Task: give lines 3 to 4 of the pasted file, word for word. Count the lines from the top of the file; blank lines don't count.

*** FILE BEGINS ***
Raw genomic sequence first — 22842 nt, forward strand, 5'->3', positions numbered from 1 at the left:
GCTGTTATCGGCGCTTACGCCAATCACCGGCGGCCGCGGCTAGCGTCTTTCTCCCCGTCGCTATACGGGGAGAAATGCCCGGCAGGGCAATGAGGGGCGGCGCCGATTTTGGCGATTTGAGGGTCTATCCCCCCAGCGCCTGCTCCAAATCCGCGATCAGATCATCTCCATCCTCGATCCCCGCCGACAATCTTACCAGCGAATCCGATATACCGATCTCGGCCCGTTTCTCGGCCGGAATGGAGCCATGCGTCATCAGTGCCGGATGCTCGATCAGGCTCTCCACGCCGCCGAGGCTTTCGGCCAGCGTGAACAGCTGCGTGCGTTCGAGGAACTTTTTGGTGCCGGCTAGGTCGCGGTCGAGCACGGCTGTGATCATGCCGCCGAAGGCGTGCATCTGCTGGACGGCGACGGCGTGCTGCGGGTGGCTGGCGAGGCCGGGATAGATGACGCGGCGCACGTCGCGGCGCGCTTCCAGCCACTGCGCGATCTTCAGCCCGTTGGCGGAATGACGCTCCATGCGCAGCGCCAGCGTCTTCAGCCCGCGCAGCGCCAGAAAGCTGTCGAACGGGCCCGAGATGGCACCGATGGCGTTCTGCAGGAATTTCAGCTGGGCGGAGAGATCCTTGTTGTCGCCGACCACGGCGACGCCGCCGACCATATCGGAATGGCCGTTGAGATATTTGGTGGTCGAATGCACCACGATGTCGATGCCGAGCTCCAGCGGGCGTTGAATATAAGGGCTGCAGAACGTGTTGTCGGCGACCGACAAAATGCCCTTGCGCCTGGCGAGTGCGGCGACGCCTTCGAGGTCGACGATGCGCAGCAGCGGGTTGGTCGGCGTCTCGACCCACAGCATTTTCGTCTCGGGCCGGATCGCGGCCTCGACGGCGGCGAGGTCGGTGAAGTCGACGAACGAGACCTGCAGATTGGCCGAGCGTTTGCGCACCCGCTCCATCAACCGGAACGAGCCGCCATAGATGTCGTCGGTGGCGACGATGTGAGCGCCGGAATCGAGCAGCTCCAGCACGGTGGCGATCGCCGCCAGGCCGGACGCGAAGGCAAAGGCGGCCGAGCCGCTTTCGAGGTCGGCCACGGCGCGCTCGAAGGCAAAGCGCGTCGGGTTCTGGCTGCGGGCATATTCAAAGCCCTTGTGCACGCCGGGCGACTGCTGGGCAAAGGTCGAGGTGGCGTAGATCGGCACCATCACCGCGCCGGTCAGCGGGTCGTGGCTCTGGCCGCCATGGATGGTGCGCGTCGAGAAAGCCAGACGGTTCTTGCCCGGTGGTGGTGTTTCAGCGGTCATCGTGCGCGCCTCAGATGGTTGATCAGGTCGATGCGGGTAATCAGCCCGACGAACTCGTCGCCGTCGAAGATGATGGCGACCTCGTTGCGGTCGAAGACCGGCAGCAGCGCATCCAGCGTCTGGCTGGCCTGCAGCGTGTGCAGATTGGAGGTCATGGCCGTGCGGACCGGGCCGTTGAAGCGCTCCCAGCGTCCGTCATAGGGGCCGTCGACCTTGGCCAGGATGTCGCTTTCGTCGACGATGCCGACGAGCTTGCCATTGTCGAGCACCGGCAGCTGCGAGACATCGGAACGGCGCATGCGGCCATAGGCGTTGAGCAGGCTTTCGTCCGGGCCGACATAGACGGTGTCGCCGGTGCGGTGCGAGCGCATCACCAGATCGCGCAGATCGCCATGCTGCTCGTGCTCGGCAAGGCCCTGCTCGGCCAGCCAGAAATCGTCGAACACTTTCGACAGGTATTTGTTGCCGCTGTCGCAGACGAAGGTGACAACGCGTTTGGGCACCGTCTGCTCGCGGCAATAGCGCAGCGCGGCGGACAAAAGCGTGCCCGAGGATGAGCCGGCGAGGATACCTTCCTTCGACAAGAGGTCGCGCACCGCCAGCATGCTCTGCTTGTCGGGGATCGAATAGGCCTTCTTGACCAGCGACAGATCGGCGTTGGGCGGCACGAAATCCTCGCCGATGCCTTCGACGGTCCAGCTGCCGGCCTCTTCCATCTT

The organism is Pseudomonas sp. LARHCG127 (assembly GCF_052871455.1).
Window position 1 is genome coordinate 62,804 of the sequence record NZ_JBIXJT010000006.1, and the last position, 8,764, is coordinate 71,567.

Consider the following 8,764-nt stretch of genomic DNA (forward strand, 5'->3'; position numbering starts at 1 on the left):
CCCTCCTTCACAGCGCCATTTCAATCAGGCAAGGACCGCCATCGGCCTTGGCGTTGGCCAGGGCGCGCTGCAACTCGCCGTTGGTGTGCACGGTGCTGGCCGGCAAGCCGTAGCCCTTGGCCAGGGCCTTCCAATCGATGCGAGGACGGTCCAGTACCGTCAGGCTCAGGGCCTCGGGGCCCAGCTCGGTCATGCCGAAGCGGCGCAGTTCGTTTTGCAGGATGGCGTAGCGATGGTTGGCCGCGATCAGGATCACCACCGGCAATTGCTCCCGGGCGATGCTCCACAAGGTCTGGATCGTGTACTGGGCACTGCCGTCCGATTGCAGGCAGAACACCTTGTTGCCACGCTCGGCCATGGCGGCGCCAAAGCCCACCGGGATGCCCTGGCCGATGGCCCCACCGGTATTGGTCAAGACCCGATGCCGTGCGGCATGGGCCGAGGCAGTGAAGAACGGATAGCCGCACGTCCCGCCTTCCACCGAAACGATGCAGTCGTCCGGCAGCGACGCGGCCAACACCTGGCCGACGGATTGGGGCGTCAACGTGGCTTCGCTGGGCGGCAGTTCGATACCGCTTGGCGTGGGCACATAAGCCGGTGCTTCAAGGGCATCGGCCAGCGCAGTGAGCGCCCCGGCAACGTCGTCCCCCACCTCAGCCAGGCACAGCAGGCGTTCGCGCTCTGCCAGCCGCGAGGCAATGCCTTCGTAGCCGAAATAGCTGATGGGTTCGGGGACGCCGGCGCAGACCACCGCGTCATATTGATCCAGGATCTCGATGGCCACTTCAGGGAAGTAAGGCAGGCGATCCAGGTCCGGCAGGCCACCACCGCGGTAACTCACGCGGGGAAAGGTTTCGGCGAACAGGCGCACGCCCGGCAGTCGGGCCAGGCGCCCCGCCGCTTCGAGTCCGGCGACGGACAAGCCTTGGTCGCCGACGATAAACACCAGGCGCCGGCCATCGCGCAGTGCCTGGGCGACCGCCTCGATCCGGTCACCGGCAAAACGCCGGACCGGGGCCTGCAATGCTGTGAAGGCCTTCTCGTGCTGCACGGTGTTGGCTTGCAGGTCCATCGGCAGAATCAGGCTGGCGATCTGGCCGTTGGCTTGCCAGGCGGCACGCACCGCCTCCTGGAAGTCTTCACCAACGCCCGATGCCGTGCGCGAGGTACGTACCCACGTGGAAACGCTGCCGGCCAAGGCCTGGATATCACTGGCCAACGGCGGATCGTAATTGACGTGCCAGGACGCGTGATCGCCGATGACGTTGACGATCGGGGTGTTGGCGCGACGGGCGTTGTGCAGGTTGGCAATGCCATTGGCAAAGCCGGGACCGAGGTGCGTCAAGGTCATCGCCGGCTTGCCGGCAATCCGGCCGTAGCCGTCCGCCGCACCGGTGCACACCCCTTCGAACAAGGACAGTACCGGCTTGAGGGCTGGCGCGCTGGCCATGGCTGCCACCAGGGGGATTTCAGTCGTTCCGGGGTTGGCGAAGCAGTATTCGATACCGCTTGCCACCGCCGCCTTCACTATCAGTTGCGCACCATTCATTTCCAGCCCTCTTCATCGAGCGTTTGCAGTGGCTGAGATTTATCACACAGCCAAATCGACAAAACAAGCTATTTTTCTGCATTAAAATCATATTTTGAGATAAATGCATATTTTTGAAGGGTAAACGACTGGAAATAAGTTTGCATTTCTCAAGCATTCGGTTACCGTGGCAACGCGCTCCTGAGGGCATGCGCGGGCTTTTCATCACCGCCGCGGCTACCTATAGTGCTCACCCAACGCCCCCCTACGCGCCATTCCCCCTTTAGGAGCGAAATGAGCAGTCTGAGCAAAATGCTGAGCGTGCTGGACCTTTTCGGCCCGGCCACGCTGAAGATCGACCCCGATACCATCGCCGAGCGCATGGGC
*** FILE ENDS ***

The organism is Pseudomonas sp. LARHCG127 (assembly GCF_052871455.1).
Window position 1 is genome coordinate 62,804 of the sequence record NZ_JBIXJT010000006.1, and the last position, 8,764, is coordinate 71,567.